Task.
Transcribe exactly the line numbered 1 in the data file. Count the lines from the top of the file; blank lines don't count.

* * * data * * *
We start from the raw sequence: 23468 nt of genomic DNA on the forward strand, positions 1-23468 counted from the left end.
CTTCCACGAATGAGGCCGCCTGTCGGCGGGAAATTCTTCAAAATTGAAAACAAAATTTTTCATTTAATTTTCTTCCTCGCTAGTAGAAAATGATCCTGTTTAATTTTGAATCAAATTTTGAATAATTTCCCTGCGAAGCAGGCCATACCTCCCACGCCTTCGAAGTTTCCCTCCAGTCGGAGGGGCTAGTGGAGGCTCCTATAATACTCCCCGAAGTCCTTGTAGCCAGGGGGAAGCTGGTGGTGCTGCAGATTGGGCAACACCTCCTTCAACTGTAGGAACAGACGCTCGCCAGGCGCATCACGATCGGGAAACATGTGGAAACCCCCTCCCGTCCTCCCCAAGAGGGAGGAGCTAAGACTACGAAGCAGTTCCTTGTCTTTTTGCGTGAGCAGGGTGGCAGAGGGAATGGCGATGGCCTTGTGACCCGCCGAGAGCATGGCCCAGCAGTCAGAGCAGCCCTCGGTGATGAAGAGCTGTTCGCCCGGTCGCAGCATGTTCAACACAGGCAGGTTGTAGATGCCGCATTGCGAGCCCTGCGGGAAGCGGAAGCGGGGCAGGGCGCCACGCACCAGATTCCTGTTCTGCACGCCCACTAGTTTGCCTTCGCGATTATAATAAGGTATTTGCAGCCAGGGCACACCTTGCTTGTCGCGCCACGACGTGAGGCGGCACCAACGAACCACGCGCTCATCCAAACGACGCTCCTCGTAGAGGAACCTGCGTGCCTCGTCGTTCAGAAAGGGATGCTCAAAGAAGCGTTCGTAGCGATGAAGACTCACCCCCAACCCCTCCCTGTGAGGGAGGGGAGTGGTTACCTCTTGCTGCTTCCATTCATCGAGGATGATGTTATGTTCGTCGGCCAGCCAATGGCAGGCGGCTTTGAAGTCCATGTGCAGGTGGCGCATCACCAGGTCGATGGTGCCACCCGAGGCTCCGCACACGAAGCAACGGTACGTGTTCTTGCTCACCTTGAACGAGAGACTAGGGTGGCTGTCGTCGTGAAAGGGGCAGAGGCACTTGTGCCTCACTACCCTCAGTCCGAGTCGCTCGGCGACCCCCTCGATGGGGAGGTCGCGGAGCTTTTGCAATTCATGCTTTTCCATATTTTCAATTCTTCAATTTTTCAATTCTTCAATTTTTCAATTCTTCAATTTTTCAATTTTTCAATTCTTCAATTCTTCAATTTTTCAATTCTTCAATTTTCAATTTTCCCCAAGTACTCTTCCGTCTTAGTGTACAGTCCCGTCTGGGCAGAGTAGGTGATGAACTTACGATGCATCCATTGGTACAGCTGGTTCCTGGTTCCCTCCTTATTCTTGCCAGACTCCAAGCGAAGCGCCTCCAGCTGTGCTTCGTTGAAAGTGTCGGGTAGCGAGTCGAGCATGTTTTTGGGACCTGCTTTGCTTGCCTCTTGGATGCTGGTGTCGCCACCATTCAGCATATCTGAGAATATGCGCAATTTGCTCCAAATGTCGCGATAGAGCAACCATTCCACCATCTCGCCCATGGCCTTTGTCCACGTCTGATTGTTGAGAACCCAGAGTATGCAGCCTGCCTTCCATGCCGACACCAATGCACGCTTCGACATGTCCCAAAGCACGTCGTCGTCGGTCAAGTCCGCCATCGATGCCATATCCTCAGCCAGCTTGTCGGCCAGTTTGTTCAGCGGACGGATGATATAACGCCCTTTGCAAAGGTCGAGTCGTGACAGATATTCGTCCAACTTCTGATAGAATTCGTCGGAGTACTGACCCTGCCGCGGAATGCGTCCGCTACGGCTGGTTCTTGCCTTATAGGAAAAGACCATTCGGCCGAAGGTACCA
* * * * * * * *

We start from the raw sequence: 23468 nt of genomic DNA on the forward strand, positions 1-23468 counted from the left end.